Why Did Republicans Balk at a Jan. 6 Commission? Donald Trump

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It’s been quite a week already for Rep. John Katko. On Monday, he joined the Leadership team of his fellow House Republicans, replacing his colleague Elise Stefanik who got a major promotion. Less than 24 hours later, Katko found himself thrown under the bus by his new boss, House Republican Leader Kevin McCarthy, for delivering a bipartisan deal to look into the deadly Jan. 6 attack on the Capitol. And today, Katko’s framework finds itself heading toward rejection by the same people who told him to do it.

Welcome to the Republican Party of 2021, one where fealty to former President Donald Trump is a mandate for anyone looking to join the official Leadership team. McCarthy has done little to buck that and helped remove Rep. Liz Cheney from the team last week when she wouldn’t stop telling the truth about the historic insurrection.

Well, the definitive version of that truth is on the line as soon as today. Lawmakers in the House are expected to pass the Katko-negotiated plan to create a bipartisan body tasked with investigating the attack. Katko, a four-term representative from Syracuse, N.Y., who joined nine House GOP colleagues earlier this year in impeaching Trump for sparking the insurrection, is the top Republican on the Homeland Security Committee. He was McCarthy’s chosen negotiator, opposite Democratic Chairman of Homeland Security Bennie Thompson.

But McCarthy is trying to lead a minority party that, for any number of reasons this newsletter has considered previously, finds itself completely under Trump’s thumb. For weeks leading up to Jan. 6, Trump fed the false claims that he had actually won the election. He promoted a rally to “Stop the Steal” when Congress met that day to certify Biden the winner. On live television, Trump egged on the gathering, adding steam and launching it toward the Capitol to keep him in power. Once the mile-long march to Capitol Hill was over, the crowd turned violent, breaking into the building, vandalizing it and raiding members’ offices regardless of party. More than 140 were injured, five died and more than 400 participants have since been arrested.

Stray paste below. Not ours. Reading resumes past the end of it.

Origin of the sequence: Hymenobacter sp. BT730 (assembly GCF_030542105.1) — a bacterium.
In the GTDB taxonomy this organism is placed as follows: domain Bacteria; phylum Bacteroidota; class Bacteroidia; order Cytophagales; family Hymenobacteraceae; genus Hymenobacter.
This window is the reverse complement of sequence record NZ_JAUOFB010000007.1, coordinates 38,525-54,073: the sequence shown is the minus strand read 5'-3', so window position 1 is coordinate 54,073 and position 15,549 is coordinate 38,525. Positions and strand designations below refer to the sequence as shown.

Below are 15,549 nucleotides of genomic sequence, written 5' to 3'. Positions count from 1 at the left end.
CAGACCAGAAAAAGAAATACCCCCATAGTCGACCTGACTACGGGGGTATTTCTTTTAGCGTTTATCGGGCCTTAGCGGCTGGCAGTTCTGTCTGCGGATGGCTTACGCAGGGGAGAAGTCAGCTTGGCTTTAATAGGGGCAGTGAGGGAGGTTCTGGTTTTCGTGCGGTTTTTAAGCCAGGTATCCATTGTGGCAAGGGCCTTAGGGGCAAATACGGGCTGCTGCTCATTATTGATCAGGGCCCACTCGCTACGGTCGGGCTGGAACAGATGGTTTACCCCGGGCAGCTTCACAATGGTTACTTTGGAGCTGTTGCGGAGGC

That’s what we know now. Trump is furious that a commission of lawmakers may find more. From his exile, he has continued to insist, wrongly, that he won the 2020 election, and anyone who doesn’t endorse what has come to be known as The Big Lie finds himself a target for Trump’s taunts. “Republicans in the House and Senate should not approve the Democrat trap of the January 6 Commission,” he said in a statement last night. “Republicans must get much tougher and much smarter, and stop being used by the Radical Left. Hopefully, Mitch McConnell and Kevin McCarthy are listening!”